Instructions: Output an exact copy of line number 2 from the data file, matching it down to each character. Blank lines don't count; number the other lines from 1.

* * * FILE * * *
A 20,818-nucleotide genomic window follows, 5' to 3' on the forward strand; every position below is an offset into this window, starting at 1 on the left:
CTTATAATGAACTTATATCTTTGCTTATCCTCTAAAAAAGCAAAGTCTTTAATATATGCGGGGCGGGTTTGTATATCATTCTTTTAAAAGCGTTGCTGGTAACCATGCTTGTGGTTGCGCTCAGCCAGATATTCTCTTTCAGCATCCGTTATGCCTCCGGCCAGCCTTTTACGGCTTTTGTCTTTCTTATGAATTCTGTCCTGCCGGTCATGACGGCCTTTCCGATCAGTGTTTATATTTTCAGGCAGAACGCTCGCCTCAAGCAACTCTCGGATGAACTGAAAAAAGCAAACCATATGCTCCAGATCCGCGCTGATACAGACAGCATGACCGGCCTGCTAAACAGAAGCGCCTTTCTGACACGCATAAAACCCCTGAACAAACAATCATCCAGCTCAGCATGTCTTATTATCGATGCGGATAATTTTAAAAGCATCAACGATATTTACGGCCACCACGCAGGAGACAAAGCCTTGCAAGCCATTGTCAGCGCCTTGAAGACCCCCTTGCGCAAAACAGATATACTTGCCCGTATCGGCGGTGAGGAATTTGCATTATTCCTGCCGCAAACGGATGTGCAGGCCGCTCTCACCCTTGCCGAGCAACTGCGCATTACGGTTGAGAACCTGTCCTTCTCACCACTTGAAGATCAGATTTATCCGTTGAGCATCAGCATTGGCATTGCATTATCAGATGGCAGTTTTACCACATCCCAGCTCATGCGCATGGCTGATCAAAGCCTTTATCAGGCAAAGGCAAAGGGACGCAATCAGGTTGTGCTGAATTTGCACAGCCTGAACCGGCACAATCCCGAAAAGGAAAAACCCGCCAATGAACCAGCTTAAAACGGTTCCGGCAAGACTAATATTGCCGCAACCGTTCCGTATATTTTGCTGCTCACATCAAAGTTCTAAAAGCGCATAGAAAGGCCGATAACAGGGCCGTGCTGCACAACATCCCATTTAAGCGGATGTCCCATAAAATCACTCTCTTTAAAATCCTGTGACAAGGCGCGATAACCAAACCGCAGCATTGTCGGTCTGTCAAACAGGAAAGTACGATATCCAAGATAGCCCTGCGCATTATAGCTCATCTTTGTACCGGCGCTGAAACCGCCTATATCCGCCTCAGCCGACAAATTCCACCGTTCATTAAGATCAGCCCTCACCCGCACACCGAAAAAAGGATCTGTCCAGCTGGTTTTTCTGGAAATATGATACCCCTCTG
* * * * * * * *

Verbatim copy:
CTTATAATGAACTTATATCTTTGCTTATCCTCTAAAAAAGCAAAGTCTTTAATATATGCGGGGCGGGTTTGTATATCATTCTTTTAAAAGCGTTGCTGGTAACCATGCTTGTGGTTGCGCTCAGCCAGATATTCTCTTTCAGCATCCGTTATGCCTCCGGCCAGCCTTTTACGGCTTTTGTCTTTCTTATGAATTCTGTCCTGCCGGTCATGACGGCCTTTCCGATCAGTGTTTATATTTTCAGGCAGAACGCTCGCCTCAAGCAACTCTCGGATGAACTGAAAAAAGCAAACCATATGCTCCAGATCCGCGCTGATACAGACAGCATGACCGGCCTGCTAAACAGAAGCGCCTTTCTGACACGCATAAAACCCCTGAACAAACAATCATCCAGCTCAGCATGTCTTATTATCGATGCGGATAATTTTAAAAGCATCAACGATATTTACGGCCACCACGCAGGAGACAAAGCCTTGCAAGCCATTGTCAGCGCCTTGAAGACCCCCTTGCGCAAAACAGATATACTTGCCCGTATCGGCGGTGAGGAATTTGCATTATTCCTGCCGCAAACGGATGTGCAGGCCGCTCTCACCCTTGCCGAGCAACTGCGCATTACGGTTGAGAACCTGTCCTTCTCACCACTTGAAGATCAGATTTATCCGTTGAGCATCAGCATTGGCATTGCATTATCAGATGGCAGTTTTACCACATCCCAGCTCATGCGCATGGCTGATCAAAGCCTTTATCAGGCAAAGGCAAAGGGACGCAATCAGGTTGTGCTGAATTTGCACAGCCTGAACCGGCACAATCCCGAAAAGGAAAAACCCGCCAATGAACCAGCTTAAAACGGTTCCGGCAAGACTAATATTGCCGCAACCGTTCCGTATATTTTGCTGCTCACATCAAAGTTCTAAAAGCGCATAGAAAGGCCGATAACAGGGCCGTGCTGCACAACATCCCATTTAAGCGGATGTCCCATAAAATCACTCTCTTTAAAATCCTGTGACAAGGCGCGATAACCAAACCGCAGCATTGTCGGTCTGTCAAACAGGAAAGTACGATATCCAAGATAGCCCTGCGCATTATAGCTCATCTTTGTACCGGCGCTGAAACCGCCTATATCCGCCTCAGCCGACAAATTCCACCGTTCATTAAGATCAGCCCTCACCCGCACACCGAAAAAAGGATCTGTCCAGCTGGTTTTTCTGGAAATATGATACCCCTCTG